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10 Rowsham Road, Bierton

A Grade II Listed Building in Hulcott, Buckinghamshire

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Coordinates

Latitude: 51.8365 / 51°50'11"N

Longitude: -0.775 / 0°46'30"W

OS Eastings: 484498

OS Northings: 216028

OS Grid: SP844160

Mapcode National: GBR D2L.WBK

Mapcode Global: VHDV5.J34H

Entry Name: 10 Rowsham Road, Bierton

Location: Hulcott, Aylesbury Vale, Buckinghamshire, HP22

County: Buckinghamshire

District: Aylesbury Vale

Parish: Hulcott

Traditional County: Buckinghamshire

Lieutenancy Area (Ceremonial County): Buckinghamshire

Listing Date: 6 February 2017

Grade: II

Source: Historic England

Source ID: 1439432

Summary

A timber-framed former hall house of the C16, encased and remodelled in the C18 and C19, extended to the rear in the mid to late C20.

Description

A timber-framed former hall house of the C16, encased and remodelled in the C18 and C19, extended to the rear in the mid to late C20.

MATERIALS: principal timber-framed elements remain, with brick elevations and a clay tile covering to the roof.

PLAN: a former hall house of three bays with a narrow off-centre smoke bay accommodating a later stack; the third solar bay at the S end was removed in the C19 or incorporated into the adjoining later house. Remodelled in the C18 to form a two-room cottage with an attic.

EXTERIOR: a two bay cottage of one storey with an attic, with external walling of red/orange brick laid in Flemish Bond, and a pitched roof, half-hipped at the N end. The principal elevation (facing W) has a central timber panelled door with a simple door case, the slightly projecting head supported on slender carved consoles. On either side are tripartite C19 casement windows beneath segmental brick heads; at the S end is a single inserted window, in line with the inserted stack, and in the probable position of the original entrance. Above, the attic is lit by two small dormers beneath gablets with renewed brickwork. The rear (E) elevation is dominated by later extensions. The S elevation adjoins the later house and the N elevation, beneath the hip, is rendered with a partially dismantled, shouldered external stack, to the left of which is a boarded window.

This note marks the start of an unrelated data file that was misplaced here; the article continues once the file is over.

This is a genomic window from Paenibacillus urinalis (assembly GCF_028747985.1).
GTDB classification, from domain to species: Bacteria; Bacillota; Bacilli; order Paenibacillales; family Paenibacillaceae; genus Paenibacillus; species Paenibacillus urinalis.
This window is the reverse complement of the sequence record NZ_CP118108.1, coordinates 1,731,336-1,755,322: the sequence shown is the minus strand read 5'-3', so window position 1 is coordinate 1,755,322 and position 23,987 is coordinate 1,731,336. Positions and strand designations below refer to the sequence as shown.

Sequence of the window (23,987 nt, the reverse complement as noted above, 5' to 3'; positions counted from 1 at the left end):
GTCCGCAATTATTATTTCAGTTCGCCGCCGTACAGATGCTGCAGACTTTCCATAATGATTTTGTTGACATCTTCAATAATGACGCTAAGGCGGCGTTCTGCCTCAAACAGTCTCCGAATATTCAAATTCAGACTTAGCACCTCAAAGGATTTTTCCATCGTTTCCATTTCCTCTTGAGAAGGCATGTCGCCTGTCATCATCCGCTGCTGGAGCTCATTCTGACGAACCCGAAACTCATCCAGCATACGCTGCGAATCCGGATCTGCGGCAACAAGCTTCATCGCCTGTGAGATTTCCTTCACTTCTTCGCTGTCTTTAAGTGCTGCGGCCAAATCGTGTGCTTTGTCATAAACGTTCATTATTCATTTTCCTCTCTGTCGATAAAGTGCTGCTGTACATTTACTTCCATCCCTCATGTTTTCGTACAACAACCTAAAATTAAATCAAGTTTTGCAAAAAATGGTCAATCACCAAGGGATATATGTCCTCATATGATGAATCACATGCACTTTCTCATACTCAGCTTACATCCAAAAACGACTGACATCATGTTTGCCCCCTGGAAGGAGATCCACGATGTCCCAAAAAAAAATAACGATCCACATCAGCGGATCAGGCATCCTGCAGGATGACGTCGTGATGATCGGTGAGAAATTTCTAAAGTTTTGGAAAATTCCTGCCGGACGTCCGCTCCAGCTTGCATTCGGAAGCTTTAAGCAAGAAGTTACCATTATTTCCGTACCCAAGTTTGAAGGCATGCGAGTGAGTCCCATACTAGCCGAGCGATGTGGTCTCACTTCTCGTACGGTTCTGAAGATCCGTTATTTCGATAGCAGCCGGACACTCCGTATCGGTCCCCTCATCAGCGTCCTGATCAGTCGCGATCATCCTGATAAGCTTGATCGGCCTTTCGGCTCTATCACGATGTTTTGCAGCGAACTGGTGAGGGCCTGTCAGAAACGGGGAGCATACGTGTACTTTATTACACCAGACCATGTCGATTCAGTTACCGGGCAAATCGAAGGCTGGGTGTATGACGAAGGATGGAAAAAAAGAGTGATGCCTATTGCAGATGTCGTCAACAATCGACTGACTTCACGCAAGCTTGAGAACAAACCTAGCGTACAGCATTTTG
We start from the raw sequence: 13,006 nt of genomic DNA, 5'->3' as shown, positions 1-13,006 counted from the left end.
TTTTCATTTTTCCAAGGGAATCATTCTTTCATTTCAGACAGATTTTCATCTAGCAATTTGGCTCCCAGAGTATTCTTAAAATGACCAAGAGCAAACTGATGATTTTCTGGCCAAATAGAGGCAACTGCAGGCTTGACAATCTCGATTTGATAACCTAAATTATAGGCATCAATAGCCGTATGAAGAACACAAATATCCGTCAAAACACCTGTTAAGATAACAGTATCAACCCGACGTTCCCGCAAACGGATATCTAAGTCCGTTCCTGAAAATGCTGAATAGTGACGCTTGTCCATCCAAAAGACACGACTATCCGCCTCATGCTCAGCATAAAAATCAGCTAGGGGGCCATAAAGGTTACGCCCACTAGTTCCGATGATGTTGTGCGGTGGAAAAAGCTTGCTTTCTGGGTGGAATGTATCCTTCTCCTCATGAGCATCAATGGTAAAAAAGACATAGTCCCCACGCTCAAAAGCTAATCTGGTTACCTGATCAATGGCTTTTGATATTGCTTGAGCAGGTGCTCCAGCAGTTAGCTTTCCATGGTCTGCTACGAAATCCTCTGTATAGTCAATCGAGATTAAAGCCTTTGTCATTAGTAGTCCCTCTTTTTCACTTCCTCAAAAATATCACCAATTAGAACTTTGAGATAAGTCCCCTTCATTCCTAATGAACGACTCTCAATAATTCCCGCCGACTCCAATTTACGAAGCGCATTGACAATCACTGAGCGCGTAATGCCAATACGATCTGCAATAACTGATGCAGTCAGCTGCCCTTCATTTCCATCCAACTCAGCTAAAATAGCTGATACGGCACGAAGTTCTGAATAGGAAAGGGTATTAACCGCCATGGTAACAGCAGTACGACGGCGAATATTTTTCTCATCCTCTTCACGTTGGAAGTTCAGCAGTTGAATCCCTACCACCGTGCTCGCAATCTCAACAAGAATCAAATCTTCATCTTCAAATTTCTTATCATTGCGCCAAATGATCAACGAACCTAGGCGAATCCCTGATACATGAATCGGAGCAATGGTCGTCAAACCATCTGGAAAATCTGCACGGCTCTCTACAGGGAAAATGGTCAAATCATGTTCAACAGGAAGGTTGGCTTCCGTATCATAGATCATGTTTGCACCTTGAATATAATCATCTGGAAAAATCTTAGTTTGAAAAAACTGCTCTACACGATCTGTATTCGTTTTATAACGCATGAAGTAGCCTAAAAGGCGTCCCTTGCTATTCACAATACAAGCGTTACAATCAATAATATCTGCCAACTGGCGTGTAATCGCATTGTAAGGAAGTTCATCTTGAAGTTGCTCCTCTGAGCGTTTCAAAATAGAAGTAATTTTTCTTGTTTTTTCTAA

INTERIOR: the timber frame of two of the bays is largely complete, the third bay to the S has been truncated. The frame, of substantial scantling, is pegged and jointed. On both floors all principal posts survive and the framing of the S cross wall is intact. At the S end the inserted stack has an inglenook fireplace with bressumer and bread oven. The floor frames comprise lightly moulded axial bridging beams and joists. At attic level the wall plates are present and the roof structure is fully exposed. Half-hipped at the N end, the trusses comprise queen posts supporting clasped side purlins with arched wind braces to the purlins. Arched braces support two of the substantial tie beams. The principal rafters and collars are present, with some additional later support.

History

Bierton is a small, linear hamlet to the NE of Aylesbury. Pevsner (1994, 179-80) notes that an Iron Age settlement lies beneath the village and Roman and Saxon occupation is recorded in the area. The settlement’s historic core lies to the SW where the C14 parish Church of St James (Grade I, National Heritage List for England 1160435) and numerous other listed buildings are located.

No 10 Rowsham Road, which stands at the NE extent of the settlement, has the appearance of a modest cottage. Recent inspection, however, indicates that it originated as a small C16 hall house, probably thatched, with a possible smoke bay at the S end, in line with the likely location of the original entrance at the W elevation. The hall house was remodelled in the C18 when externally the whole was encased with brick, replacing the studs of the timber wall frames, and dormers were added to the front (W) elevation. Internally, a floor was inserted (necessitating the partial removal of one of the tie beams), a stack was built within the smoke bay and the position of the stairs was altered. It is conjectured that the solar (the private chamber at the high end of the hall, usually on the first floor) was at the S end, beyond the smoke bay, and indeed from our understanding of the internal layout of hall houses this would seem most likely. This third bay at the S was either removed when the adjoining house, first evident on the 1899 OS map of Buckinghamshire, was constructed, or subsumed within the new structure. Further partitions were added to the interior in the C19, and the fenestration and entrance doors date to this period; an external stack at the N elevation (partially removed in 2016) is probably C19. An extension was added to the rear in the mid to late C20.

Reasons for Listing

No 10 Rowsham Road, a C16 vernacular building with later alterations, is listed at Grade II for the following principal reasons:
* Architectural interest: the remaining timber frame constitutes a significant proportion of original fabric, including all principal posts and the roof structure. It is constructed with good quality timber of substantial scantling and adept joinery;
* Intactness: although the external walls were encased in the C18, the main components of the building's timber frame survive, including all principal posts and the roof structure of the C16 phase, and the C17 floor frames;
* Interior: the late medieval plan-form remains legible, and the C17 reconfiguration when the hall was ceiled over and a fireplace was inserted into the probable smoke bay, adds to the interest of the building.

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